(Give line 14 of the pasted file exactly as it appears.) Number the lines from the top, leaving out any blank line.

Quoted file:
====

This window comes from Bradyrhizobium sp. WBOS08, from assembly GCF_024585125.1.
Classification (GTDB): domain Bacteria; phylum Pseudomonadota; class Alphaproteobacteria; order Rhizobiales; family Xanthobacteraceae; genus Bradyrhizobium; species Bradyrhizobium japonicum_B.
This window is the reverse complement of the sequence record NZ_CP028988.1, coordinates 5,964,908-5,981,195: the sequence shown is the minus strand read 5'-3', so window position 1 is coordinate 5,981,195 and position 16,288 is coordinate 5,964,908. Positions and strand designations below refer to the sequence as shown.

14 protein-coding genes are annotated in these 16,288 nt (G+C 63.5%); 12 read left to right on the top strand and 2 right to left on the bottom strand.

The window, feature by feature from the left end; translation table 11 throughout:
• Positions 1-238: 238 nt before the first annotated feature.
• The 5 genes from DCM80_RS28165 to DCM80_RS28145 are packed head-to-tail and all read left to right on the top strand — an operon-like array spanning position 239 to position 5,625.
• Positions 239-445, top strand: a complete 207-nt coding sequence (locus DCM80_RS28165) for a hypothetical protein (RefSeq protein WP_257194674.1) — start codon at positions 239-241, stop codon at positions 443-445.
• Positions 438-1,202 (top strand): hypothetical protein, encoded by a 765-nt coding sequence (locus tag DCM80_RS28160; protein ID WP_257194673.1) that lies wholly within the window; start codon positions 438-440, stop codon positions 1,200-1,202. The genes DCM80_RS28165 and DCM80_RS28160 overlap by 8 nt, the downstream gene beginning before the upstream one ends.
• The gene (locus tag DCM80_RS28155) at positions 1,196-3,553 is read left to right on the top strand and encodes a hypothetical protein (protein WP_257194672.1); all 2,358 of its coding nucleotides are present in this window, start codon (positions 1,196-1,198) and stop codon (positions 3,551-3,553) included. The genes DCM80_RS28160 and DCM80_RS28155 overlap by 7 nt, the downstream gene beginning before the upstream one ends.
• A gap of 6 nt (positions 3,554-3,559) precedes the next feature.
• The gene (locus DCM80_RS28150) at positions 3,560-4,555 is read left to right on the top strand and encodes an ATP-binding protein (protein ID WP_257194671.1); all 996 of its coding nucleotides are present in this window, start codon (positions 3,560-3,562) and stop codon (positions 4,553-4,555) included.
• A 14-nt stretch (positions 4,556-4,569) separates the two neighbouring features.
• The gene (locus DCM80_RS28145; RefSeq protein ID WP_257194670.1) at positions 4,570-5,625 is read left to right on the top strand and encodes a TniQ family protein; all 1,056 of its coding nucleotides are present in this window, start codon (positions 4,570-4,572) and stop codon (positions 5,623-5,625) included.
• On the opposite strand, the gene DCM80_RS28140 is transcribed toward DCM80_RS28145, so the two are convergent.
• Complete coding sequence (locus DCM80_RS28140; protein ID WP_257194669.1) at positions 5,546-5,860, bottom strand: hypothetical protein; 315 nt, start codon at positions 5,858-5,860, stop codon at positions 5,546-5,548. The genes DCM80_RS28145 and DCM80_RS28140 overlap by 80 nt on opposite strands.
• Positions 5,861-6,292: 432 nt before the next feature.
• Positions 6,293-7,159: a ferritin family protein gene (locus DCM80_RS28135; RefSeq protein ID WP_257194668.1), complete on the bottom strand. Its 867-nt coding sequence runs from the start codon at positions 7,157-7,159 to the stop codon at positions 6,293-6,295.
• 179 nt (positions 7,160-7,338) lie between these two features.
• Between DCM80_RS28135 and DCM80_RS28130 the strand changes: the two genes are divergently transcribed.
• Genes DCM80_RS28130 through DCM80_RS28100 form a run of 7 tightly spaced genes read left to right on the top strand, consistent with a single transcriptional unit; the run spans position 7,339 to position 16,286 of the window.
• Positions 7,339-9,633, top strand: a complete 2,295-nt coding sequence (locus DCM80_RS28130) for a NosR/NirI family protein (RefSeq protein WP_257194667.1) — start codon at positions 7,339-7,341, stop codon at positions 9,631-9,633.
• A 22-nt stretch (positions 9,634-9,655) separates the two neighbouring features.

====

• The gene (locus DCM80_RS28145; RefSeq protein ID WP_257194670.1) at positions 4,570-5,625 is read left to right on the top strand and encodes a TniQ family protein; all 1,056 of its coding nucleotides are present in this window, start codon (positions 4,570-4,572) and stop codon (positions 5,623-5,625) included.